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Connexin37 protects against atherosclerosis by regulating monocyte adhesion


A genetic polymorphism in the human gene encoding connexin37 (CX37, encoded by GJA4, also known as CX37) has been reported as a potential prognostic marker for atherosclerosis1. The expression of this gap-junction protein is altered in mouse and human atherosclerotic lesions2: it disappears from the endothelium of advanced plaques but is detected in macrophages recruited to the lesions. The role of CX37 in atherogenesis, however, remains unknown. Here we have investigated the effect of deleting the mouse connexin37 (Cx37) gene (Gja4, also known as Cx37) on atherosclerosis in apolipoprotein E–deficient (Apoe−/−) mice, an animal model of this disease3. We find that Gja4−/−Apoe−/− mice develop more aortic lesions than Gja4+/+Apoe−/− mice that express Cx37. Using in vivo adoptive transfer, we show that monocyte and macrophage recruitment is enhanced by eliminating expression of Cx37 in these leukocytes but not by eliminating its expression in the endothelium. We further show that Cx37 hemichannel activity in primary monocytes, macrophages and a macrophage cell line (H36.12j) inhibits leukocyte adhesion. This antiadhesive effect is mediated by release of ATP into the extracellular space. Thus, Cx37 hemichannels may control initiation of the development of atherosclerotic plaques by regulating monocyte adhesion. H36.12j macrophages expressing either of the two CX37 proteins encoded by a polymorphism in the human GJA4 gene show differential ATP-dependent adhesion. These results provide a potential mechanism by which a polymorphism in CX37 protects against atherosclerosis.

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Figure 1: Deletion of Cx37 accelerates atherosclerosis in Apoe−/− mice.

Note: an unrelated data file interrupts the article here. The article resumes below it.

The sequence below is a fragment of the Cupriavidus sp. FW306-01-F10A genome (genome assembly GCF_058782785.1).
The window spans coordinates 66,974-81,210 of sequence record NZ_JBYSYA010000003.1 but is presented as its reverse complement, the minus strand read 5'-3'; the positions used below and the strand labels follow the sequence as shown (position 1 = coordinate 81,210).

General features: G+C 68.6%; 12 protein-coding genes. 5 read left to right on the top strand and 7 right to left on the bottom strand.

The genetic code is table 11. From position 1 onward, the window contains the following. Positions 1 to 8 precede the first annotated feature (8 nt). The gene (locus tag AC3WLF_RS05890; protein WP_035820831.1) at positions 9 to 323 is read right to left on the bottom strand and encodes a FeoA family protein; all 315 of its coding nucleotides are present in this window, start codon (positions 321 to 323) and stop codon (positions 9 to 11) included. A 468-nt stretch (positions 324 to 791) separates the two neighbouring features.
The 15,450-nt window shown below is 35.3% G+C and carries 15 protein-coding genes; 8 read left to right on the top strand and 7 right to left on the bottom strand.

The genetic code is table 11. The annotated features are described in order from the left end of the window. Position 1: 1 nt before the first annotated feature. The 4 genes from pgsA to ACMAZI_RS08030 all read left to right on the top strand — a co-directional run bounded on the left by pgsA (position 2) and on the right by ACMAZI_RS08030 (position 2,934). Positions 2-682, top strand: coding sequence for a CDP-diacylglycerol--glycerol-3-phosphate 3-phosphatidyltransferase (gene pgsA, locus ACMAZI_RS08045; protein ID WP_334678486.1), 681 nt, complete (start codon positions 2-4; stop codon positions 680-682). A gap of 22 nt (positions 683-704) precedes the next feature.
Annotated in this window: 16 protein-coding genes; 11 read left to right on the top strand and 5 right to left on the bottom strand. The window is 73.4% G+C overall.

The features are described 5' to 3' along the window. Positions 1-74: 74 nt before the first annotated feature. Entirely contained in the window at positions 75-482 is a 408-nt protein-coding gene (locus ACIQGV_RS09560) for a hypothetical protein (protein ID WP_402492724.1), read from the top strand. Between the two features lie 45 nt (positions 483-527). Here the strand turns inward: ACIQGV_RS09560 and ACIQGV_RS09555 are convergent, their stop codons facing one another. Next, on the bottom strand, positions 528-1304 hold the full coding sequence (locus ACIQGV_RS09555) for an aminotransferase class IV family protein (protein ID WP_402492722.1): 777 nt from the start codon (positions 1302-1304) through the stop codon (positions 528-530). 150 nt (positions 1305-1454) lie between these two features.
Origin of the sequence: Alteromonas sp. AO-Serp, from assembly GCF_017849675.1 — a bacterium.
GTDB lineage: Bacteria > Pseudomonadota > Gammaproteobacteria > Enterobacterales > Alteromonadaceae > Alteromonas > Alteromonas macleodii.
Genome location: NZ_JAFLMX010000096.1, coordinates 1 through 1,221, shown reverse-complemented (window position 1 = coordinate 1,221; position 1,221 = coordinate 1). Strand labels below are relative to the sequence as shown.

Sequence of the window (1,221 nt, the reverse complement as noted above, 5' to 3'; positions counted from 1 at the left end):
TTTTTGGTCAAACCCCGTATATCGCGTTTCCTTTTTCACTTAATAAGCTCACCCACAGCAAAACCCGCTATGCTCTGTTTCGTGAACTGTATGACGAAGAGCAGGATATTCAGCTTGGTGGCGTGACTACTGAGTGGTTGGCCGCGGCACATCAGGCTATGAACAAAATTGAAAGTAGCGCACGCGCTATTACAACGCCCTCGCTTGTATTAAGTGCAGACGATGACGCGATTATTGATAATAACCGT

Figure 2: Cx37 hemichannel activity regulates adhesion of macrophages and monocytes.
Figure 3: Cx37-dependent release of ATP regulates adhesion of macrophages and monocytes.
Figure 4: Polymorphic CX37 differentially regulates macrophage adhesion.


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We thank E. Sutter, T. Dudez, I. Scerri and A. Angelillo-Scherrer for technical assistance and discussions. This work was supported by grants from the Swiss National Science Foundation (SNSF; PPOOA-68883 and 3100-067777), the Swiss University Conference Program 'Heart Remodeling in Health and Disease', the Novartis Foundation and the Roche Research Foundation (to B.R.K.); the SNSF (310000-107846/1 to M.C.); and the National Institutes of Health (GM18974 to D.A.G.).

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Correspondence to Brenda R Kwak.

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Supplementary Fig. 1

Deletion of Cx37 enhances the transendothelial migration of macrophages. (PDF 1141 kb)

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Wong, C., Christen, T., Roth, I. et al. Connexin37 protects against atherosclerosis by regulating monocyte adhesion. Nat Med 12, 950–954 (2006).

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